A home victory for the 10th Due Valli Classic, which for the first time was run with the medium regularity formula and which saw the final victory go to Nicola Manzini from Verona, navigated by Cristiano Androvandi from Tuscany in a Lancia Beta Coupè, two excellent interpreters of the speciality: "It is a great satisfaction to win the home race in such a beautiful setting like Piazza Bra," commented Manzini on the podium, "a result achieved also by finishing ahead of two-time European medium regularity champion Paolo Marcattilij.
It was precisely the Milanese driver who was the most serious opponent for the final victory with his Porsche 2.0 T, flanked by Francesco Giammarino, who commented on his race as follows: "I found beautiful trials and a very well organised race, truly a beautiful discovery with challenging and enthralling timed sections."
Closing out the podium of the Due Valli Classic were two other regularity specialists of the calibre of Mauro Argenti and Roberta Amoroso in a Porsche 911 T.
While waiting for the Targa Florio HRR, the second race of the Italian Championship, for the Verona-based race that has abandoned the sport after the introduction of the new regulations, it is a passage that has contributed to igniting a lively debate among the regulars with those who have been able to test this discipline spread throughout Europe in conjunction with rallies and those who, as lovers of the sport, are lashing out against those who, through their more rally-like behaviour, have decreed the limitations introduced.
The first to comment on Facebook was a veteran of road racing (rally, regularity sport, regularity media), Mauro Argentim, who said at the end of the Due Valli:
"Here are my thoughts on the Due Valli in media. In Sport I went for the result and for the pleasure of driving my Porsche on roads closed to traffic. Making 100 driving at the limit in a rally, my pace in the Sport was 70%: this was safe because in the most dangerous, winding or bumpy sections I slowed down and then recovered in the fast sections. I always took care to arrive at the yellow one or two minutes early and I never made it a point of boasting to get there even earlier. So basically, limited risk, driving pleasure, respect for the car. In the Verona average you had to go to the limit in the sections where you were not averaging, with risks for the crew and possible damage to the car, and then go slow in the fast parts and back to the limit in the sections where you were not averaging. I went very fast in those sections, took a bit of a risk (which I don't want to do because otherwise I'd be rallying) and suffered because I 'rubbed' my car too much. This was even more so for those who had slower cars than mine. Hence, more risks and, what's more, without safety equipment from 50% of the participants. To summarise: for those who want to go fast, the average is ideal because for 30% of the tests you have to go at full throttle, while in the fast you have to go slow. Having said that, I really enjoyed the race in Verona, even though the perfect organisation and the prize-giving ceremony in Piazza Bra in front of the Arena with the stage and anthems alone merited participation. To do an average race in (relative) safety, however, you have to make the equipment (roll bars, helmets, suits, etc.) compulsory, as I was told will be done soon from a regulatory point of view. In conclusion, a positive experience, but don't tell me they've abolished Sport because people were going too fast: Sport was abolished because SOME people were going too fast, believing they were rallying, and so they penalised everyone else."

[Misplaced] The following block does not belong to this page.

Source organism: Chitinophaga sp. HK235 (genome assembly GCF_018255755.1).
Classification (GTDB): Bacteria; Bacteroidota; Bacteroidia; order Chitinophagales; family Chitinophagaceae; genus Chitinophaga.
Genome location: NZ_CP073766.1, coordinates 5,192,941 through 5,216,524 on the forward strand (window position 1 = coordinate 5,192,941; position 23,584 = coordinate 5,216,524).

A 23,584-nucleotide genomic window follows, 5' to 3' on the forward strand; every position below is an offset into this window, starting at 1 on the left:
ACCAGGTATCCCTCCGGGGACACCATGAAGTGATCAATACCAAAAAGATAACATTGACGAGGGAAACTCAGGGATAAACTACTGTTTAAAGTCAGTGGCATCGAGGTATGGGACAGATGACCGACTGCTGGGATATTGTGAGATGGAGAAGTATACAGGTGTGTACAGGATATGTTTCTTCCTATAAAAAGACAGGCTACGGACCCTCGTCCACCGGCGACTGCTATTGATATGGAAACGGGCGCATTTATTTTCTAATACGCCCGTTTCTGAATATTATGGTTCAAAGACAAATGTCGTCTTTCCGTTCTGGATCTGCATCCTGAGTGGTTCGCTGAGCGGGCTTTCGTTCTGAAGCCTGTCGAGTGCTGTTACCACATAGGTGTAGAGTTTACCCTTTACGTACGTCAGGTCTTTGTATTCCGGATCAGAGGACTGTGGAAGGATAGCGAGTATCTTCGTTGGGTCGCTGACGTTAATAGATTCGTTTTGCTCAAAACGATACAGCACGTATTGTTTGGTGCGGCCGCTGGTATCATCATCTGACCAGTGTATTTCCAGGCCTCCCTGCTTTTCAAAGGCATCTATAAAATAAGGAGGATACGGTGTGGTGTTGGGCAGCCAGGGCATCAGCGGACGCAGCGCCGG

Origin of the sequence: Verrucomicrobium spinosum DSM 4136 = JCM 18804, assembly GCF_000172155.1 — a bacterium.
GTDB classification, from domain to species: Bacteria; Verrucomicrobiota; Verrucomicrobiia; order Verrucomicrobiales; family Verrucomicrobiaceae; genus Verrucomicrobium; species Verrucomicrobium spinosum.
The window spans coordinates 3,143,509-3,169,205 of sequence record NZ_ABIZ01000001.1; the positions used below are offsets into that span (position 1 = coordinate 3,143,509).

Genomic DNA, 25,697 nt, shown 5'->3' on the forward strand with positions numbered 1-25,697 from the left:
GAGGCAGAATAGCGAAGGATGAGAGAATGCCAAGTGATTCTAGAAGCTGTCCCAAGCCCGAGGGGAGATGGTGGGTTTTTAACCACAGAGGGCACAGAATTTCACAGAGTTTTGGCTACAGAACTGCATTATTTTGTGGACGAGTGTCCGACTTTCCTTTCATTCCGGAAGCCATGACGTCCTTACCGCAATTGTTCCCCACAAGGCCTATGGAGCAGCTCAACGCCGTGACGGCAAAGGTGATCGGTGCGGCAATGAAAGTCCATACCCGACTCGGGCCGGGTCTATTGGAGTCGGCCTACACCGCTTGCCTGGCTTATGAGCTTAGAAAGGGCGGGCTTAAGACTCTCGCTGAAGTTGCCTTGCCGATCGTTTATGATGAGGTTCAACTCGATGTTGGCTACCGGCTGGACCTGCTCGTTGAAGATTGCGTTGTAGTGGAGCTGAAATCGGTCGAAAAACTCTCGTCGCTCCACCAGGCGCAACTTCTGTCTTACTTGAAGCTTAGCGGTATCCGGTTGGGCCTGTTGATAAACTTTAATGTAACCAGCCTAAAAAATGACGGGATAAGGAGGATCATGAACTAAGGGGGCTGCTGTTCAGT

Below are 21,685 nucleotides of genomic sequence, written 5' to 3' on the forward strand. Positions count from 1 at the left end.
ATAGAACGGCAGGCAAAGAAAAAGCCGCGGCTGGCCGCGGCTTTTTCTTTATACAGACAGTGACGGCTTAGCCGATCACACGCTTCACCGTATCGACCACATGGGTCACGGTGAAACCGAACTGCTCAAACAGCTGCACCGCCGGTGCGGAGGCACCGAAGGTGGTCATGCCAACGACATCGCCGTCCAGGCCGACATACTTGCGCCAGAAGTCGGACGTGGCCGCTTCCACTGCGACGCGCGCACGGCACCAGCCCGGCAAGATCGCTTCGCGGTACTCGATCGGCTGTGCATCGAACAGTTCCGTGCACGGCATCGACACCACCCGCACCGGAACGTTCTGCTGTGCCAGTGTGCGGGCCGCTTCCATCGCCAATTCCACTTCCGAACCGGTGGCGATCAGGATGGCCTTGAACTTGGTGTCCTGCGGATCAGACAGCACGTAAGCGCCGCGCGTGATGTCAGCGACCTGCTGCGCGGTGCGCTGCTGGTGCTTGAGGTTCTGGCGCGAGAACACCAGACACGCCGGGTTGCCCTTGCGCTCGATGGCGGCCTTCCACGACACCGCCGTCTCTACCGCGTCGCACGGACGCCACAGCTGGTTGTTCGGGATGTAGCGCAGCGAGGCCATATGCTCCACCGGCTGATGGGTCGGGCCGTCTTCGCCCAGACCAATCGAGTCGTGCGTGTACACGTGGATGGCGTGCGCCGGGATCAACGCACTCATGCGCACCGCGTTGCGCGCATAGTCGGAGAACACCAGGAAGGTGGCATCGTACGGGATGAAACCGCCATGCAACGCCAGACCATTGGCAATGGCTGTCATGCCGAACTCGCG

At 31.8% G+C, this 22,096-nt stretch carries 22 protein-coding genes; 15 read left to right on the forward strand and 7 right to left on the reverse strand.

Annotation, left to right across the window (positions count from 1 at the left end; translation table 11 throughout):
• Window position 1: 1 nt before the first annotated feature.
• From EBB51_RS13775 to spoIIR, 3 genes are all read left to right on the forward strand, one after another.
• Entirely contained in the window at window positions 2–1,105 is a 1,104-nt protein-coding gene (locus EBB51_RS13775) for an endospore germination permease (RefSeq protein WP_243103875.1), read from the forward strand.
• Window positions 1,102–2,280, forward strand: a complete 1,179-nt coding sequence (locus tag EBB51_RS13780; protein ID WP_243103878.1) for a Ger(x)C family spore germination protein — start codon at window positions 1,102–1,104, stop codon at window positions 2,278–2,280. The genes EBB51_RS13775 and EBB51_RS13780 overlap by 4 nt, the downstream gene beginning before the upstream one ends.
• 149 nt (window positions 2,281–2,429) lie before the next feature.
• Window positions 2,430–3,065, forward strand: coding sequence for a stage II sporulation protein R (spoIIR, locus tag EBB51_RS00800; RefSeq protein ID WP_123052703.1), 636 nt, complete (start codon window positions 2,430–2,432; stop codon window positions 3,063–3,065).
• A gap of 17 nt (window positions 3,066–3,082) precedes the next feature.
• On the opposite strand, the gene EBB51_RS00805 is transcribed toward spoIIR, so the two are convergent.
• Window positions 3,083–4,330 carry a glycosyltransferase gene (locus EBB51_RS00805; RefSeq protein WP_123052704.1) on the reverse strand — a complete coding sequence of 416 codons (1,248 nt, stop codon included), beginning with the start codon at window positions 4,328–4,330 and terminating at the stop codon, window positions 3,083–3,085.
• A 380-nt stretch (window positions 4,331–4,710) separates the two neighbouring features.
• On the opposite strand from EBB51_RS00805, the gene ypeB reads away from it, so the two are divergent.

The intervention of the Porsche driver, third overall in the general classification, received positive comments such as that of Marco Bentivogli: "It died because of those 'subjects'. Now all that remains is to adapt." and Diego Coghi: "Congratulations Mauro for the race . I agree 100/100 with what you wrote. It had been a long time since I understood how certain behaviours in a race were allowed.", but also contrary opinions like the one of Ezio Corradin, competing at the Due Valli with Fabio Soldà on a Porsche Carrera RS and fifth overall: "To cry, even if I brought home two cups it's ridiculous, you mustn't register for these events anymore, I feel sorry for the organisers who lose revenue but if there are 0 registrations someone will ask himself some questions. " countered by Francesco Gallo, second in the class up to 2000 in the fourth grouping paired with Maria Rosa Volpi aboard a Simca Sunbeam Ti: "I had fun, I knew what I was getting into, so I accepted all the situations as best I could, if the Campagnolo will be on average I will be there."
In short, 2023 will be the year of comparisons for regular drivers, between medium and sport regularity, while waiting for 2024, which could bring other novelties.